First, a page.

By Jay Mathews
Thursday, January 5, 2006
On Dec. 15, the Fairfax Extra published The Post's annual Challenge Index rankings of public high schools in the Washington area. The list also included the new equity and excellence rating invented by the College Board to judge in a different way which schools are doing the most to prepare students for college.
I wasn't sure how this new statistic would work, but one thing it revealed impressed me greatly, and I think it deserves further explanation. That is the statistical weight the new rating gave to the great things that are happening at Annandale High School.
I don't want to slight other Fairfax County high schools by singling out Annandale. All 24 that gave AP or IB tests last May had college-level test participation rates that put them in the top 3 percent of U.S. schools. But Annandale is one of many schools in this region whose reputation has been affected by an influx of low-income minority students, and I think what the new equity and excellence rating reveals requires special mention.
Many Americans have a viscerally negative reaction to schools like Annandale with lots of poor kids who are not white or whose parents came from elsewhere. You may call it racism. You may call it ignorance. But it is rare to find such a school with a good reputation in its neighborhood, even when it has some of the best teachers and strongest courses imaginable.
Annandale, in my opinion, is one of those schools that is much better than its reputation. On the Challenge Index, Annandale has a rating of 1.329, which is the average number of college-level tests it gave last year for each graduating senior. That is high, but because there are so many strong schools in this area, Annandale ranks only 88th on that list of 174 local schools. It doesn't stand out on the list the way I think it should.
Annandale's International Baccalaureate coordinator, Erin McVadon Albright, is one of the most energetic and successful IB educators in the country. When she ran the IB program at George Mason High in Falls Church, more than 80 percent of students, a phenomenal number, took college-level courses and tests. Albright then transferred from George Mason, which has few low-income students, to Annandale, where 39 percent of the student body qualifies for federal lunch subsidies and only 35 percent of the students are non-Hispanic whites. She began to build an IB program from scratch with students who had a lot of distractions in their lives.
I knew Albright was doing good work; the equity and excellence rating revealed just how good. The rating is designed to measure both the level of participation in Advanced Placement tests at each school, which is what the Challenge Index does, and how well its students are doing on the tests. It reports the percentage of all graduating seniors, including the many who never took an AP course or test, who have gotten at least one passing grade on one AP test sometime during their high school career.
Applying the same system to both IB and AP tests, Annandale's equity and excellence rate was 38.1 percent. This surprised me, not just because it was much higher than the national average of 14.1 percent but also because it was much higher than the other schools ranked near it on the Challenge Index list, most of them with rates in the teens or twenties. I counted 44 schools ranked above Annandale on the Challenge Index whose equity and excellence ratings were not as good.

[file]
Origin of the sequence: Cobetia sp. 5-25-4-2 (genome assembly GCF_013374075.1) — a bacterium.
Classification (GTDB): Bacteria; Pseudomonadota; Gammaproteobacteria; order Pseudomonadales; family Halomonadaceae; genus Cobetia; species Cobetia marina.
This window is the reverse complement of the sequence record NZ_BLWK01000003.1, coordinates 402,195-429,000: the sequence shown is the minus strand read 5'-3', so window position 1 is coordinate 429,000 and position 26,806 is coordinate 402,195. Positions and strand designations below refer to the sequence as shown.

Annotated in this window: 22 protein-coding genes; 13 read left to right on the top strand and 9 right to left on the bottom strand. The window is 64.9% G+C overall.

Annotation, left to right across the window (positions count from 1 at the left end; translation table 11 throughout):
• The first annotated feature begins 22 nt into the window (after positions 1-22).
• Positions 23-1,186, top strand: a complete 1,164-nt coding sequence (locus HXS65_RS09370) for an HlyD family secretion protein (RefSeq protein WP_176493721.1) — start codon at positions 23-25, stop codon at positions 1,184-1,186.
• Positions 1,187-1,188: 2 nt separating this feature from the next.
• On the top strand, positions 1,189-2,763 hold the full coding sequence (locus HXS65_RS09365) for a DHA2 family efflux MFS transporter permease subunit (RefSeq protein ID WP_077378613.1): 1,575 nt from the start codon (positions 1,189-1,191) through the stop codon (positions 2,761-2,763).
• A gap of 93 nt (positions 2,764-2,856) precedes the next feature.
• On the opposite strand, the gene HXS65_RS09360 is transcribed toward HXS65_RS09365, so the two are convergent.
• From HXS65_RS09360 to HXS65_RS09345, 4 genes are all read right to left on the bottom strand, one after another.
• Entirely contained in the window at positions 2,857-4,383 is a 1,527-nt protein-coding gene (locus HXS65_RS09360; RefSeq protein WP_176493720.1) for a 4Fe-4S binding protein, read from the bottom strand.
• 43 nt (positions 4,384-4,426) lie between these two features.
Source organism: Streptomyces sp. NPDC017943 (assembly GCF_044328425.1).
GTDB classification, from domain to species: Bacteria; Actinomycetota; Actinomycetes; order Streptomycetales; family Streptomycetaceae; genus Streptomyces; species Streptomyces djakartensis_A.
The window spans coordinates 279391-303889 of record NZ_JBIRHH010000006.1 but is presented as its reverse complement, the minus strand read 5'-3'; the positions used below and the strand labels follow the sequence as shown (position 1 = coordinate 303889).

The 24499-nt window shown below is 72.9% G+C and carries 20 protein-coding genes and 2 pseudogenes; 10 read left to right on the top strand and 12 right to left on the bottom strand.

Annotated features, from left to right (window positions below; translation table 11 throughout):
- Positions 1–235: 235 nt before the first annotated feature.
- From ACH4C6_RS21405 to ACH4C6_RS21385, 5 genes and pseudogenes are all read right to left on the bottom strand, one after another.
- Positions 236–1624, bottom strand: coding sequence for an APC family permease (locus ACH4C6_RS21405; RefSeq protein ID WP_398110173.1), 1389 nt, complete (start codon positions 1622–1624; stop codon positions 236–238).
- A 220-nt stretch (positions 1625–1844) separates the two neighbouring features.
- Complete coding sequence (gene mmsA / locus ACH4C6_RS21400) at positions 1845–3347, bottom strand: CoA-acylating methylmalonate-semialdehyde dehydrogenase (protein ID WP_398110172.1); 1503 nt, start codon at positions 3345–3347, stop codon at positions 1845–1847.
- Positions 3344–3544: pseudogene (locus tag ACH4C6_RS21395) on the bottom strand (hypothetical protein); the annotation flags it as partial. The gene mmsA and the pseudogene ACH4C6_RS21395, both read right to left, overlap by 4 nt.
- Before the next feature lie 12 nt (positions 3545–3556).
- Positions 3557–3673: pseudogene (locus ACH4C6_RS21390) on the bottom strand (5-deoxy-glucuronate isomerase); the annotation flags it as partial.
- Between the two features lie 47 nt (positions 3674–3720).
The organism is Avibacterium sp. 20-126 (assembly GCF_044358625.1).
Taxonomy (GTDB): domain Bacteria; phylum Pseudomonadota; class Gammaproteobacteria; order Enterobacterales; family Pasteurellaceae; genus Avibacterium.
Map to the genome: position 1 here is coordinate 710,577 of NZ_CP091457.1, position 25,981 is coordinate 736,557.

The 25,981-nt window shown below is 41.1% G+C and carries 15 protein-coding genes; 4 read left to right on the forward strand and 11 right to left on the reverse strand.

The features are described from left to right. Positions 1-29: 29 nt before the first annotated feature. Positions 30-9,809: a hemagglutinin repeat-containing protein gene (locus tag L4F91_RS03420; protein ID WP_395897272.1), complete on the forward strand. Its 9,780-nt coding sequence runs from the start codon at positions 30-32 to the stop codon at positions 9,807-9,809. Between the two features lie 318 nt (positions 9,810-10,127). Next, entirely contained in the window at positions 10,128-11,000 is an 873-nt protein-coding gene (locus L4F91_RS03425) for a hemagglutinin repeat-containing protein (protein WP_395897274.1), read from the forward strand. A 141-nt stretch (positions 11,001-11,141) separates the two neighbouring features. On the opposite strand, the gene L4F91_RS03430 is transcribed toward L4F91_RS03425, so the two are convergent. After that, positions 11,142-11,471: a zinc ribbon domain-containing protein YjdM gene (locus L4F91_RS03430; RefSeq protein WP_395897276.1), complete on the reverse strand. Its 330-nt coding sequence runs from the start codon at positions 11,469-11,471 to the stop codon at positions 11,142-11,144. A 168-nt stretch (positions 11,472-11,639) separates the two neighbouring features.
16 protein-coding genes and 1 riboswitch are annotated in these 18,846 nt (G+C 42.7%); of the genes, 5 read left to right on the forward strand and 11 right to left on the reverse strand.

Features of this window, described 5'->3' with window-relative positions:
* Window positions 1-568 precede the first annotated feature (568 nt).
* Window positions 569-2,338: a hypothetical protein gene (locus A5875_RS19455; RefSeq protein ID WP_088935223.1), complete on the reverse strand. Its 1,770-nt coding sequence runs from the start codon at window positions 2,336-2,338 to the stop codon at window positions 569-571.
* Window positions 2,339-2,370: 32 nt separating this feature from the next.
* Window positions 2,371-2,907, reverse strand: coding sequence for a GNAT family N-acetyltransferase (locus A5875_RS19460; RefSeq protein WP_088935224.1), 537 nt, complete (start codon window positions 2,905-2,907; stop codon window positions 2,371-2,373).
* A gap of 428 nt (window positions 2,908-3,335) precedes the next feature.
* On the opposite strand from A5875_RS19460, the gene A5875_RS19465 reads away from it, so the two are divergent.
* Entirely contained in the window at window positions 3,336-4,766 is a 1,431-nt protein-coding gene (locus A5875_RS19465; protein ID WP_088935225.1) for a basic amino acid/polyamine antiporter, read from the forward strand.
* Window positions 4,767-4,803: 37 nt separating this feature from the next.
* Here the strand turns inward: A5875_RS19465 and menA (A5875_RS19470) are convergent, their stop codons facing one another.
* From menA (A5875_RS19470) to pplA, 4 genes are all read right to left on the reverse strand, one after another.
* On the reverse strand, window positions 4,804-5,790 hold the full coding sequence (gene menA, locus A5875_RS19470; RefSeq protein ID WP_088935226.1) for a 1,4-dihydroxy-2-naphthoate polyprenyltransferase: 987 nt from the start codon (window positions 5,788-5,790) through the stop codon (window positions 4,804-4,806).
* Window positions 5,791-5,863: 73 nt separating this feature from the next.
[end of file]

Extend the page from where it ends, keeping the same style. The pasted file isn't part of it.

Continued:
Not only are Albright and the teachers at Annandale getting many more students involved in college-level courses, but they are doing it so well that a larger portion of their students are mastering the material than even at schools with much higher participation rates.
At Annandale, Albright told me, everybody gets into the act -- the IB teachers, the AP teachers and the teachers who have to prepare the students in lower grades for those programs.
They understand that students who have never had a challenging course may act bored or uninterested, when actually they are frightened.
"Being apathetic and being terrified looks the same in an adolescent boy," she said.
Sometimes what would seem to be a simplistic concept in a high-income school has to be carefully explained at Annandale.
"Take inference," Albright said. "Our kids don't necessarily come to school knowing how to do that." But if their teachers take the time to explain, many get it, and their school's equity and excellence rating goes up.
Several other Fairfax schools showed equity and excellence rates better than their Challenge Index rankings, although not with quite as wide a gap as at Annandale.
Edison, at 40.7 percent, was better than 31 schools ranked above it. South Lakes (38.5 percent) was better than 24 schools above it. Lee (39.9 percent) was better than 22 schools above it, and Stuart (44.4 percent) was better than 17 higher-ranked schools.
What I think this shows is that there are a great many teachers in Fairfax County doing exceptional work with students who are usually overlooked, and that is something worth measuring.
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